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Real Estate

LPS: Home prices edge up, still 22% below peak levels

U.S. home prices edged up 0.3% in the latest Lender Processing Services (LPS) Home Price Index for homes sold in October. This slight increase from September to October shows a continued, albeit modest, home price recovery.

The report is arriving just a few hours before the expected release of the S&P/Case-Shiller Home Price Indices. Comparatively, analysts with LPS claim the S&P Case-Shiller 20-city composite index is expected to increase 0.3% month-over-month for October, matching LPS' findings while also showing home prices up 4.1% from last year.

From last year, home prices grew 4.3% in October, based on LPS's analysis of homes in 15,500 ZIP codes.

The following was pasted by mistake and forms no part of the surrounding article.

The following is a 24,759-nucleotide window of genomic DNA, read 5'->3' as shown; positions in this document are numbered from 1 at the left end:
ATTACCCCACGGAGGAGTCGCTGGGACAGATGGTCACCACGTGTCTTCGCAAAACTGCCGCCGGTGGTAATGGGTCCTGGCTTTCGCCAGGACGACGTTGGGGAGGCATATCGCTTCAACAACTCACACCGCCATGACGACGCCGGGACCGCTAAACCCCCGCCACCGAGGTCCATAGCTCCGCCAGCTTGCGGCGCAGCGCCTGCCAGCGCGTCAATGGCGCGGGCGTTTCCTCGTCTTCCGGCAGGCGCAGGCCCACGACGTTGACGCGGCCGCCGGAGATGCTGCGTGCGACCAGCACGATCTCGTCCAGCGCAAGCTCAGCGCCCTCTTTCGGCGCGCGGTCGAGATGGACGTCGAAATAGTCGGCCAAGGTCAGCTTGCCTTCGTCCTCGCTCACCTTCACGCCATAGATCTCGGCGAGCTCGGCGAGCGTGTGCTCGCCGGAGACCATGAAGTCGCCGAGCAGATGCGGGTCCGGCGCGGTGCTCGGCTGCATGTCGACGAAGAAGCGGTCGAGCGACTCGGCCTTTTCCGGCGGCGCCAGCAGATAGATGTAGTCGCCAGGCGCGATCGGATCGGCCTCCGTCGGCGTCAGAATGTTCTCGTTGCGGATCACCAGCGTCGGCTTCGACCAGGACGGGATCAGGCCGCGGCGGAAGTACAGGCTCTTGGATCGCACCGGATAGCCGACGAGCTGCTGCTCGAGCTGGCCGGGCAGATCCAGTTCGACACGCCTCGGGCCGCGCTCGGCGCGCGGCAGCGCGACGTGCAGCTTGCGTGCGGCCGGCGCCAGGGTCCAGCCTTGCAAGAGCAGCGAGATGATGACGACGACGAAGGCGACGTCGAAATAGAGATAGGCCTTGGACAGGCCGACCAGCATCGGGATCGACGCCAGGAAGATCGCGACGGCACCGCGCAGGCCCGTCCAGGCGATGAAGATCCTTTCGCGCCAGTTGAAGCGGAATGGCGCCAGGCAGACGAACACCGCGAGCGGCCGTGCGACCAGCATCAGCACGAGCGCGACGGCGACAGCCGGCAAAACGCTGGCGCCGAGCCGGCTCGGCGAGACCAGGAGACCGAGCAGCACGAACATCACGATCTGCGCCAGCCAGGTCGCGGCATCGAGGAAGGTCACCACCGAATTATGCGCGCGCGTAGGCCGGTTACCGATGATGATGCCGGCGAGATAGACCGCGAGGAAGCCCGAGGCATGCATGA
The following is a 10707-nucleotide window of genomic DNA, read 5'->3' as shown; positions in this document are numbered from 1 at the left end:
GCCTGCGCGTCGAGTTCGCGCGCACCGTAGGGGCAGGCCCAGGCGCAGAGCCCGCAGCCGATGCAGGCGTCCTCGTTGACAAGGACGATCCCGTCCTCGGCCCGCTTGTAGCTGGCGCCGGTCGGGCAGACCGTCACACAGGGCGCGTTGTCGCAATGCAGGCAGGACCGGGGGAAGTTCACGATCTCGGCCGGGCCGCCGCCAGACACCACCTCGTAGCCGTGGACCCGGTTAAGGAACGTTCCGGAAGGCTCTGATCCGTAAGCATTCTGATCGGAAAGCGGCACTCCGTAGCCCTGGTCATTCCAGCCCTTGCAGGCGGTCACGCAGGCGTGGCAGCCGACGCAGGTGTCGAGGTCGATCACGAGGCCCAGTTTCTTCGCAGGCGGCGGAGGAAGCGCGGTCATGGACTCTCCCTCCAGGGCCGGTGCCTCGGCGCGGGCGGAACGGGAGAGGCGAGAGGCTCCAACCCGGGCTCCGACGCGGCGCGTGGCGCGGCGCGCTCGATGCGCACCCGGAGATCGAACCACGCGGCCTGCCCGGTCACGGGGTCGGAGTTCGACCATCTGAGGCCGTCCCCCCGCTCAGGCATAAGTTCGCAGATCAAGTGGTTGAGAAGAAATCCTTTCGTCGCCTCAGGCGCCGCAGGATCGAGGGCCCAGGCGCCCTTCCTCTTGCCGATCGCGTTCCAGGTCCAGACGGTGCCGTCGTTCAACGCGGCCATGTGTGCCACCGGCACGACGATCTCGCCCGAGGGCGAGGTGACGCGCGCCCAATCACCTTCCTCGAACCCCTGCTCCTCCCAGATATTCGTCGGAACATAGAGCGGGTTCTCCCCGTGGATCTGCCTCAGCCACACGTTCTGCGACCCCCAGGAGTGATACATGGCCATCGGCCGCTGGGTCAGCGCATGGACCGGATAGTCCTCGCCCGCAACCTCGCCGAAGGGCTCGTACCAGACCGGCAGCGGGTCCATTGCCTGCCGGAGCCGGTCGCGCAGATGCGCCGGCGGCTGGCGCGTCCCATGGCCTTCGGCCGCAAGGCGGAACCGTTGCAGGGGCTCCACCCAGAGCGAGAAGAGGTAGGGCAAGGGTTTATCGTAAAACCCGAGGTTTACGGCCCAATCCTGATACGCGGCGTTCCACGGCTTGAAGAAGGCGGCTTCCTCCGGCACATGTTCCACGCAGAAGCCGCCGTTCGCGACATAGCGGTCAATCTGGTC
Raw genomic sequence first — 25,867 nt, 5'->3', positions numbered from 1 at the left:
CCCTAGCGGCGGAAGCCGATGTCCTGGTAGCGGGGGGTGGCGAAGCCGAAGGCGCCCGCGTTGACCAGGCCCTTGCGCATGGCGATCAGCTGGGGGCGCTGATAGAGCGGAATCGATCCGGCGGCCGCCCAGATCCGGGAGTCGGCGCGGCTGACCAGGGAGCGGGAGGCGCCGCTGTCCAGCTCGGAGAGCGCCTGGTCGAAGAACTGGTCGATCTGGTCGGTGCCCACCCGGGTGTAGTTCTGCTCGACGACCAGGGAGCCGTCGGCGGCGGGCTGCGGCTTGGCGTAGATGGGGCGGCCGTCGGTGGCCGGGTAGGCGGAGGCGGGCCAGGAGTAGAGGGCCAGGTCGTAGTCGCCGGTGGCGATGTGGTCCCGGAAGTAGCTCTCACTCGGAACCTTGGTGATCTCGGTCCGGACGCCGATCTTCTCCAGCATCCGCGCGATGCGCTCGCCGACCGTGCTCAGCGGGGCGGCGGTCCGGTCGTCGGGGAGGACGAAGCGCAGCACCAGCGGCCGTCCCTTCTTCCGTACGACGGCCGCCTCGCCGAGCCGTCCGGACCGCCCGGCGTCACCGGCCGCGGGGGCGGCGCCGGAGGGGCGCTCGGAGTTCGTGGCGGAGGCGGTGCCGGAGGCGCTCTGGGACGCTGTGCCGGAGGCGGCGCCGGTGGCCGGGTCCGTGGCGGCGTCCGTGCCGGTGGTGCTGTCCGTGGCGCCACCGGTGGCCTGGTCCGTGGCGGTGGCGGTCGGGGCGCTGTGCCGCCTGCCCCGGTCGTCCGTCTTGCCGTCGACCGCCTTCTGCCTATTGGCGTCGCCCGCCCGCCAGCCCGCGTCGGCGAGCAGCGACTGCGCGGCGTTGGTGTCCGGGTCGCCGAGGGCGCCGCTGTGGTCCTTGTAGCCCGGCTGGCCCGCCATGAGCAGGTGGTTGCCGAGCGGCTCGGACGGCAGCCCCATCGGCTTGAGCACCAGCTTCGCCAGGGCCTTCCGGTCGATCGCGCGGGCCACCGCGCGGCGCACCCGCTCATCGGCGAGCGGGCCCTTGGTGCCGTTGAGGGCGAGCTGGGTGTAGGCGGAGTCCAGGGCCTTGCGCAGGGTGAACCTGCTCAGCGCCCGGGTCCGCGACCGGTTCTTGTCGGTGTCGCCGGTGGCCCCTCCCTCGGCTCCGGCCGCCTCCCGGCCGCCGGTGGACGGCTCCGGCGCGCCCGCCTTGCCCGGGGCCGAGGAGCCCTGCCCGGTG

The LPS HPI is a study of non-distressed home sales and discounts the influence of REO sales and short-sale transactions.

The average price for a U.S. home sold in October hit $206,000, down 22.5% from a peak of $266,000 in June 2006, but up from $197,000 a year earlier and above the $205,000 price level set in September.

The states that saw the most price appreciation in the latest LPS report included Maryland (prices up 1.2%), Washington D.C. (prices up 1.4%), New York (prices up 1.2%), and Georgia (up 1%).

The steepest home price drops occurred in the states of Michigan (down 0.2%), Ohio (down 0.3%), Washington (down 0.3%), Alaska (down 0.4%) and Wisconsin (down 0.4%).

Individual cities that saw the largest price gains included Modesto, Calif. (up 1.4%); Ocean Pines, MD (up 1.4%); Baltimore (up 1.3%); and Hilton Head Island, S.C. (up 1.3%).

Taking a look at recovering Sand States such as Arizona illustrates how rapidly home price appreciation is occuring in some of the hardest hit states.

The average home sales price in Arizona hit $181,000 in October, up slightly from $180,000 in September, and a 14.8% jump from $158,000 last January.


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